Dave: Yeah, so that’s this principle of … It is the difference of understanding where you are, not where you want to be. So most strategy starts off by a group of executives getting together with some very expensive consultants and sit in the room and deciding their three or five-year plan. Why American companies adopt the planning cycle of Soviet Russia, I’ve never understood, but they do, all right? In complexity theory, what matters is to map the present and identify where you can go next, right? Now future stuff, we’ll talk about in a minute. The way we do that with SenseMaker is we can use the whole of the workforce to gather micro scenarios. We can present situations. We can get responses. So that allows us to map where the organization is and what it understands is possible next. So that’s a much more energy efficient approach than this future state and close the gap.
Jim: Well, of course, the other issue is we know from complexity science, the ability to predict the future is pretty minimal.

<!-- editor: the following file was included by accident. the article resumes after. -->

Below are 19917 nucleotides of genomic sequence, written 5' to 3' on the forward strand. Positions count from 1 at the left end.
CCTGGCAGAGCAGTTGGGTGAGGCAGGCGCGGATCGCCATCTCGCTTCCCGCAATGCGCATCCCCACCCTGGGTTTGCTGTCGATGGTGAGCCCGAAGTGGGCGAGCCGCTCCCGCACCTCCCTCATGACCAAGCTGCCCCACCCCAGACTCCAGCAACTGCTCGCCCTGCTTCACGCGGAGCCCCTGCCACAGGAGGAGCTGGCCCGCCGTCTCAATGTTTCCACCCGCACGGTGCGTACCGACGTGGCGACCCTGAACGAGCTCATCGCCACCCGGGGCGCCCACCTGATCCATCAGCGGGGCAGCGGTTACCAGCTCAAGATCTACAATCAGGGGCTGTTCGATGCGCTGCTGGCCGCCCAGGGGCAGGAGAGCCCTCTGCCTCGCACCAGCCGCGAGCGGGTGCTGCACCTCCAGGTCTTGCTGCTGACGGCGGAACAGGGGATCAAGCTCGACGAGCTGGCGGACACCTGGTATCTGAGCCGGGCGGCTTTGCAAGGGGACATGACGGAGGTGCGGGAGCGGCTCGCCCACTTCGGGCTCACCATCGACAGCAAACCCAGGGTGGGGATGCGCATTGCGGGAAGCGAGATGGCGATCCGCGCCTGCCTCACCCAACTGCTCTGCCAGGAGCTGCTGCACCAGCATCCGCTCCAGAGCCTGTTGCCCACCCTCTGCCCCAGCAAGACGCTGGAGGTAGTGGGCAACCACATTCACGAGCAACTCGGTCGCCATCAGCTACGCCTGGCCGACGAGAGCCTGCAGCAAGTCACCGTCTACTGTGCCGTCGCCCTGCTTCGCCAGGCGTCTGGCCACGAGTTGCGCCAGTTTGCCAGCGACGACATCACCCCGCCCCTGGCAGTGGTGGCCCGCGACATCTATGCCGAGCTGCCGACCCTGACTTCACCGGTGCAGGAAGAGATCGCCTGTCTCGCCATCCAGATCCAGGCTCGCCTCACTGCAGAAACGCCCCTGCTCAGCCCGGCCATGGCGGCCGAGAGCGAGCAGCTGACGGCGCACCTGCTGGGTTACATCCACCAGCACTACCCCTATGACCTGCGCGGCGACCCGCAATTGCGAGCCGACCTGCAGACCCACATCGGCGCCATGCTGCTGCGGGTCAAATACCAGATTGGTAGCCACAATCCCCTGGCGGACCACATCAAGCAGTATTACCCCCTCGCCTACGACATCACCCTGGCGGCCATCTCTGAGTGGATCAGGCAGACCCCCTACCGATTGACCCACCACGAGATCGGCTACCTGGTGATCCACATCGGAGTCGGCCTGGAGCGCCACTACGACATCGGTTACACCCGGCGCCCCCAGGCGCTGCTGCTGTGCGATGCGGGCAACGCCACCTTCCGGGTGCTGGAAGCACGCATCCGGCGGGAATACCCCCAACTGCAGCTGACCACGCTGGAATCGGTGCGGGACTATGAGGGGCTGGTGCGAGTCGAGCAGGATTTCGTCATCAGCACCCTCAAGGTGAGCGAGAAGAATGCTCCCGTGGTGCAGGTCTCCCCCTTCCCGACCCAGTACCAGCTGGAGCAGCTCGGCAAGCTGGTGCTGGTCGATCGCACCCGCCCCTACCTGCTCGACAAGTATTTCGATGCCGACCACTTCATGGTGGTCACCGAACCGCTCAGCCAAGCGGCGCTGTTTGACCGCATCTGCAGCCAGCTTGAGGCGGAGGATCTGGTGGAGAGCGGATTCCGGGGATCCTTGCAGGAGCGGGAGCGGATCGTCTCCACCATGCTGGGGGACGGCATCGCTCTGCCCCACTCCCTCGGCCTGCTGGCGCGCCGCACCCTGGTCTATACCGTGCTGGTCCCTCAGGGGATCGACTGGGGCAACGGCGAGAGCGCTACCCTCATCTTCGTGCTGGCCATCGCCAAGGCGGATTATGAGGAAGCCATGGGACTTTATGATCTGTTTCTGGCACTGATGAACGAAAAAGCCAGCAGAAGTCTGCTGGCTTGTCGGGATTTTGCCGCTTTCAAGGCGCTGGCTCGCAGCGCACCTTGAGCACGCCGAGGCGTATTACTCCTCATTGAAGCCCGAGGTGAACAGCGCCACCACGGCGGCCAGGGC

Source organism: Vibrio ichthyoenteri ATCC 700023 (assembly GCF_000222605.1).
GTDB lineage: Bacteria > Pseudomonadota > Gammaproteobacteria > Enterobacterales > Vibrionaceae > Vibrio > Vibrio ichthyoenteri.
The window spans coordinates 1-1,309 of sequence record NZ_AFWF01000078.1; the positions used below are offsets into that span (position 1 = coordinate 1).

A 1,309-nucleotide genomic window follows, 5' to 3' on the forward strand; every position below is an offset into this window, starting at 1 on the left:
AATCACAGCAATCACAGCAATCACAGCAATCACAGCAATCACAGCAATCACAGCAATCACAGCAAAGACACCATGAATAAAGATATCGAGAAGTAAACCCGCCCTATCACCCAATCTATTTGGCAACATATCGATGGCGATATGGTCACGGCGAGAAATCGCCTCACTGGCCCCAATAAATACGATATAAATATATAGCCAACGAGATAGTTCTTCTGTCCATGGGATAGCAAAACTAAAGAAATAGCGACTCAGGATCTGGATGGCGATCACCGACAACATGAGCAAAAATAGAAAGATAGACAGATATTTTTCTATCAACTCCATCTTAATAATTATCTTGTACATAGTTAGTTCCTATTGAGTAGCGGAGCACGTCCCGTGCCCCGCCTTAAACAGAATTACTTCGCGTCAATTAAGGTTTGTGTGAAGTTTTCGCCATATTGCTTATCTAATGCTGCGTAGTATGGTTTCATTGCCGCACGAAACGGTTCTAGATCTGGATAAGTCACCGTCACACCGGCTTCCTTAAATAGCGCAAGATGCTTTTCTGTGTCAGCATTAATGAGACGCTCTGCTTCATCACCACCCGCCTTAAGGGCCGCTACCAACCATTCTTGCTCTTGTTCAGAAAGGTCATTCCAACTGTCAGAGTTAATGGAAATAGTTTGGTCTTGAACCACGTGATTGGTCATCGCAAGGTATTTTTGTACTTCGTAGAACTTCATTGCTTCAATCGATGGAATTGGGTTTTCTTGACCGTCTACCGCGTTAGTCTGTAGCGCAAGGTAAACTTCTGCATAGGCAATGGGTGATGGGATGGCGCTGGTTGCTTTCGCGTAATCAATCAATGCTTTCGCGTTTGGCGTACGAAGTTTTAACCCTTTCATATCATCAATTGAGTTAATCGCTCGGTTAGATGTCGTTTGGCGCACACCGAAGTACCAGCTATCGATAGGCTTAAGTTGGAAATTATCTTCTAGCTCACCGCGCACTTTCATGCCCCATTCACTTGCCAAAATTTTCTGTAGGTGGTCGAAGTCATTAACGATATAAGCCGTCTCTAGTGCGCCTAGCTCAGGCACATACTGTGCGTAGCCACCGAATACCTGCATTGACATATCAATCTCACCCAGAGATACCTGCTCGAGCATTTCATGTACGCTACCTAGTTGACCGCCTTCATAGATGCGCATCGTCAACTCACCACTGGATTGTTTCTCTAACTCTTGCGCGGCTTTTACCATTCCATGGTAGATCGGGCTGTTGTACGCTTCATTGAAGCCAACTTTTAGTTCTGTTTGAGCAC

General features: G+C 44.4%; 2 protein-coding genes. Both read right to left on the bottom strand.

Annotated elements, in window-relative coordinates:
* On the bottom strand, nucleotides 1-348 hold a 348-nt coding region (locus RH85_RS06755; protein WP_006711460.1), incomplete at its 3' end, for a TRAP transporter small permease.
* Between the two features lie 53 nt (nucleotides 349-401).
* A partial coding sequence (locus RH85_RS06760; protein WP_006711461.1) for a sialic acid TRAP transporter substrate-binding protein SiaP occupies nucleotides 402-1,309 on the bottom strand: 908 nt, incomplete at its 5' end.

Dave: Yeah, that’s my point about adjacent possibles of the Frozen 2 strategy. We can actually produce … I remember the first time I showed what we’d done to Stuart Kauffman and said, “We’d just done fitness landscapes with narrative,” and I thought he’s going to kill me. He did actually quite like it, all right? I waited until he had a bottle of wine first and I’d said nice things about his latest book. But what we’ve done is we’ve taken the fitness landscape concept into narrative topographies and we use those for cultural mapping, for safety mapping, for attitude mapping, but they’re also done for strategy. Because what they indicate is where you can go next, not where you would like to go next. And I think that’s the key switch.
Jim: Yeah, that turned out … That was the first application of complexity thinking to business that I ever did. This is before I had any formal exposure to the literature other than having read Stuart Kauffman’s original book, Origin of Order, and John Holland’s book on genetic algorithms, which was I designed a co-evolutionary fitness landscape for doing mergers and acquisitions work at Reuters, Thompson.
Dave: I used GAs to choose between neural networks. [inaudible 01:11:54] more effective.
Jim: Yeah, I did some of the first work on encoding neural networks into GAs back in the year 2001 after I retired. But anyway, that’s another story, but let’s finish off your story here about how you used narrative. Well, the thing I found most interesting, you got the landscape and then you actually got one step beyond that, which was the challenges that are implied by the landscape.
Dave: And I think what you’re looking at, I mean this is where we know we’ll be taking constructive theory sideways from physics.
Jim: We’ll talk about that next. So don’t dig into that quite yet.